An inherent mismatch when creating dynamic classes


#1

Class names in Ruby must begin with a capital litter, like constants:

class poke
end

==> ERROR: class/module name must be CONSTANT

On the other hand, dynamic assignment to constants is illegal:

def foo
Joe = 5
p Joe
end

==> ERROR: dynamic constant assignment

So suppose I have some method ‘make_class’ that returns a dynamically
created class. I can do (outside a method):

def make_class
Class.new
end

Bobik = make_class()

argh = Bobik.new
p argh.class

==> Bobik

Nice… But inside a method / class:

def make_class
Class.new
end

def try_it
Bobik = make_class()
end

==> ERROR: dynamic constant assignment

However, I can do:

def make_class
Class.new
end

def try_it
bobik = make_class()
argh = bobik.new
p argh.class
end

try_it

==> #Class:0x2c17010

This looks like a mismatch between two unrelated features (true,
assigning to constants dynamically is fishy, but creating new classes
isn’t !), right ?

And why the class name ‘Bobik’ is printed, while #Class:0x2c17010 is
printed when the class name is in lowercase. Does the lowercase change
anything semantically ?


#2

2006/5/12, Eli B. removed_email_address@domain.invalid:

    Joe = 5

end
def make_class

def make_class
Class.new
end

This method is superfluous. You can simply do “bobik = Class.new” in
this method:

This looks like a mismatch between two unrelated features (true,
assigning to constants dynamically is fishy, but creating new classes
isn’t !), right ?

I don’t see the problem. How can unrelated features mismatch? Also:
Constant assignments are simply not allowed in method bodies.

And why the class name ‘Bobik’ is printed, while #Class:0x2c17010 is
printed when the class name is in lowercase. Does the lowercase change
anything semantically ?

Uppercase names are constants and this involves some magic. Consider:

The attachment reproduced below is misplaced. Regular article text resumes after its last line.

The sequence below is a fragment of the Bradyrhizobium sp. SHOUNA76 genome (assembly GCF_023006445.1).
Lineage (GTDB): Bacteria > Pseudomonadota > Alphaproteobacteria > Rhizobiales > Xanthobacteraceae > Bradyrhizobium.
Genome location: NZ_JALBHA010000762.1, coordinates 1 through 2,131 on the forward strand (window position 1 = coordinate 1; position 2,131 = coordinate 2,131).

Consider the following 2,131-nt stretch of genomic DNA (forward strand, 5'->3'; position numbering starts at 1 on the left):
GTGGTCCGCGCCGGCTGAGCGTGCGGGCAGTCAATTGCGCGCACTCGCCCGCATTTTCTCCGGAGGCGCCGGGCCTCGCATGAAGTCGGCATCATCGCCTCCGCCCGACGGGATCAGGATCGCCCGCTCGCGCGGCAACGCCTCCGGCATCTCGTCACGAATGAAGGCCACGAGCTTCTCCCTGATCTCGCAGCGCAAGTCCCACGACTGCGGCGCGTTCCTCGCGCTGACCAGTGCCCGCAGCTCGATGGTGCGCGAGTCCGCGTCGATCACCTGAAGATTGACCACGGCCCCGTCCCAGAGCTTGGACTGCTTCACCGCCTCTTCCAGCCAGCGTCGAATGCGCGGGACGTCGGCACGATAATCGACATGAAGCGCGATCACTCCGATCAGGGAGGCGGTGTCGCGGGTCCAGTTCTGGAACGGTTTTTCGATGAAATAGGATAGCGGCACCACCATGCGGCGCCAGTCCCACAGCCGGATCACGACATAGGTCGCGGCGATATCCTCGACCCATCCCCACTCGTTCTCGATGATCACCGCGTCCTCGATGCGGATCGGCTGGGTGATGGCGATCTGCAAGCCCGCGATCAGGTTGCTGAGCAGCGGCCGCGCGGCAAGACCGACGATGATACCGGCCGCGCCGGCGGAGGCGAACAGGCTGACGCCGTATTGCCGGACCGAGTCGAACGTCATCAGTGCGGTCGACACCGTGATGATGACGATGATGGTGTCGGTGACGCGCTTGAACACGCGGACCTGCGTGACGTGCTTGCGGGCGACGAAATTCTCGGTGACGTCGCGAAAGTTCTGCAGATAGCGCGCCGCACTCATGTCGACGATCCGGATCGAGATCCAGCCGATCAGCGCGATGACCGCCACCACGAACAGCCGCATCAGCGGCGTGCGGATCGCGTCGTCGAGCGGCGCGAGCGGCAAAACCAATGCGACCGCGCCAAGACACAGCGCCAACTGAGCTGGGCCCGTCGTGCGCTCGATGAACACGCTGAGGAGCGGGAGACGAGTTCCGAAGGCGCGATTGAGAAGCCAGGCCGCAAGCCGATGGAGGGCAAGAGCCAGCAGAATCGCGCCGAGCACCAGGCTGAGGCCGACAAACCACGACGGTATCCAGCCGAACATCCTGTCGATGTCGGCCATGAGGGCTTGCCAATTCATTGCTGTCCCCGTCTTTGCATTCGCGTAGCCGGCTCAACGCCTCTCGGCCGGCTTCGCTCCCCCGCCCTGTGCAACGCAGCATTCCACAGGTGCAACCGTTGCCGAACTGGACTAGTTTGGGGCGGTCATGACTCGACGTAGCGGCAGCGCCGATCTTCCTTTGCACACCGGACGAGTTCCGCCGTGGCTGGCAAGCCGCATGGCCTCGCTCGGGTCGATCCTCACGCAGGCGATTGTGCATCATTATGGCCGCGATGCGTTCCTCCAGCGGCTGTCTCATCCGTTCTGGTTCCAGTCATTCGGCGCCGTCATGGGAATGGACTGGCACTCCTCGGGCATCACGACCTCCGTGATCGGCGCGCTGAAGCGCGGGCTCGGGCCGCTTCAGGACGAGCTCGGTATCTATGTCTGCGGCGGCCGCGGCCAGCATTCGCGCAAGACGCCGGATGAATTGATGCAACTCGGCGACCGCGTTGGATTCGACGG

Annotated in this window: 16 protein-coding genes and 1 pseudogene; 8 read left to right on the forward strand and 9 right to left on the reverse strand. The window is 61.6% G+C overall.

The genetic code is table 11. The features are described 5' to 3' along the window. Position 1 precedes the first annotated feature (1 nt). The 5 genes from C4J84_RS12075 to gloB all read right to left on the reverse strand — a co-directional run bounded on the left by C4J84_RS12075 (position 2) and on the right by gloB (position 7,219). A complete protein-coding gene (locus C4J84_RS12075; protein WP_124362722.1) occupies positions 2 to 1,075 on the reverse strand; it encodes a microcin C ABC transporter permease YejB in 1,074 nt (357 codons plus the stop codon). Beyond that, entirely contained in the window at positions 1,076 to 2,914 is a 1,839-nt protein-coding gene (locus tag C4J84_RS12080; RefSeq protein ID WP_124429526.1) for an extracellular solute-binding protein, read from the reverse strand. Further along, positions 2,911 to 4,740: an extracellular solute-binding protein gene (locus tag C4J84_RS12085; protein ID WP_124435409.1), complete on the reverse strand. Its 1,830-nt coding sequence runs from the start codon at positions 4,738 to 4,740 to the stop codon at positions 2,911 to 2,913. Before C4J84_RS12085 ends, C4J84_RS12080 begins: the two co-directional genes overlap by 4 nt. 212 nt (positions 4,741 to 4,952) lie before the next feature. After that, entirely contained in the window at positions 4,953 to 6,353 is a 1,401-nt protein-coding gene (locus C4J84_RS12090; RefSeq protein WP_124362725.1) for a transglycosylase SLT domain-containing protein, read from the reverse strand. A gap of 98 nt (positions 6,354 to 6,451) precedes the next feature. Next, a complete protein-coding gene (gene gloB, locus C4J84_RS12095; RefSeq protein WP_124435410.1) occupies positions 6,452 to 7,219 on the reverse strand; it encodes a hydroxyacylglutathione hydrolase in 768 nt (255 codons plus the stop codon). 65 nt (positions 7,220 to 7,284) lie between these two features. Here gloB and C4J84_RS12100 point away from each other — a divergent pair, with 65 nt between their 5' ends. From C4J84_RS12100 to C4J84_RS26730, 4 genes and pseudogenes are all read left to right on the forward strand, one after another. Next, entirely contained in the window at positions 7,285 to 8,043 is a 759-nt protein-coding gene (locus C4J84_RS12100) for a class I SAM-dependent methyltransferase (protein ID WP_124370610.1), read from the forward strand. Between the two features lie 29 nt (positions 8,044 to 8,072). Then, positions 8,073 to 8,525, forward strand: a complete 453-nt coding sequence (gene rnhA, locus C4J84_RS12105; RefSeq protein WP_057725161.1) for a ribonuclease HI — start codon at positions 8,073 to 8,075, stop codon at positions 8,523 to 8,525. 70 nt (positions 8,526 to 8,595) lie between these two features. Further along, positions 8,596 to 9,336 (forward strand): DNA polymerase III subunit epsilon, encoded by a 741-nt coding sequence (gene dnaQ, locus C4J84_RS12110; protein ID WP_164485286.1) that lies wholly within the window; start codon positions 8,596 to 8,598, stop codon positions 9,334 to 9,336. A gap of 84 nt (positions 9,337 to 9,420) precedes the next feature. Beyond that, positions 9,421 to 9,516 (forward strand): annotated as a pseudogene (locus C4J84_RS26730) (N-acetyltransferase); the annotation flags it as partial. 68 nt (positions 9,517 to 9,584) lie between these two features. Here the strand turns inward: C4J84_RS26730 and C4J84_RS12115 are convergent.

c = Class.new
=> #Class:0x829f4b0

c.name
=> “”

Foo = c
=> Foo

c.name
=> “Foo”

Classes do not have a proper name until assigned a constance. But
otherwise they are fully functional. No problem with that.

Cheers

robert


#3

This looks like a mismatch between two unrelated features (true,
assigning to constants dynamically is fishy, but creating new classes
isn’t !), right ?

I don’t see the problem. How can unrelated features mismatch? Also:
Constant assignments are simply not allowed in method bodies.

IMHO it’s a mismatch because when I want to create a class dynamically
in some method, I just want to give it a Name like any other class,
beginning with an uppercase letter. But I can’t, because it is
considered a dynamic constant assignment. So I’m forced to name it
against the Ruby convention (or use const_set)

c = Class.new
=> #Class:0x829f4b0

c.name
=> “”

Foo = c
=> Foo

c.name
=> “Foo”

Classes do not have a proper name until assigned a constance. But
otherwise they are fully functional. No problem with that.

If that’s the only difference, it’s OK I guess.


#4

On 5/12/06, Eli B. removed_email_address@domain.invalid wrote:

considered a dynamic constant assignment. So I’m forced to name it

Classes do not have a proper name until assigned a constance. But
otherwise they are fully functional. No problem with that.

If that’s the only difference, it’s OK I guess.


Posted via http://www.ruby-forum.com/.

If you really need to set the constant you can also try something like:

Object.const_set(“NewClassName”, klass_obj)

pth


#5

On Sat, May 13, 2006 at 12:20:52AM +0900, Eli B. wrote:

considered a dynamic constant assignment. So I’m forced to name it
against the Ruby convention (or use const_set)

But dynamically created classes are not constant, so just assign them to
a (lowercase initialled) variable and pass it around. It is you
wanting
to assign something dynamically created to a constant that’s the
problem.
Why does your dynamically created class need a constant name?

Commonly defined classes are using uppercase because those are
really just constants holding an instance of Class, created by
magic and syntactic sugar. So it turns out those features are not
unrelated
at all, and class naming just follows from the constant naming rule.

Juergen


#6

2006/5/12, Juergen S. removed_email_address@domain.invalid:

Why does your dynamically created class need a constant name?
Exactly! Thanks for voicing my concerns much better than I did.
Adding to that, what’s the use of a class name of a dynmic created
class? The name won’t be known to other parts of the code beforehand
so it cannot be used for referencing the class.

Kind regards

robert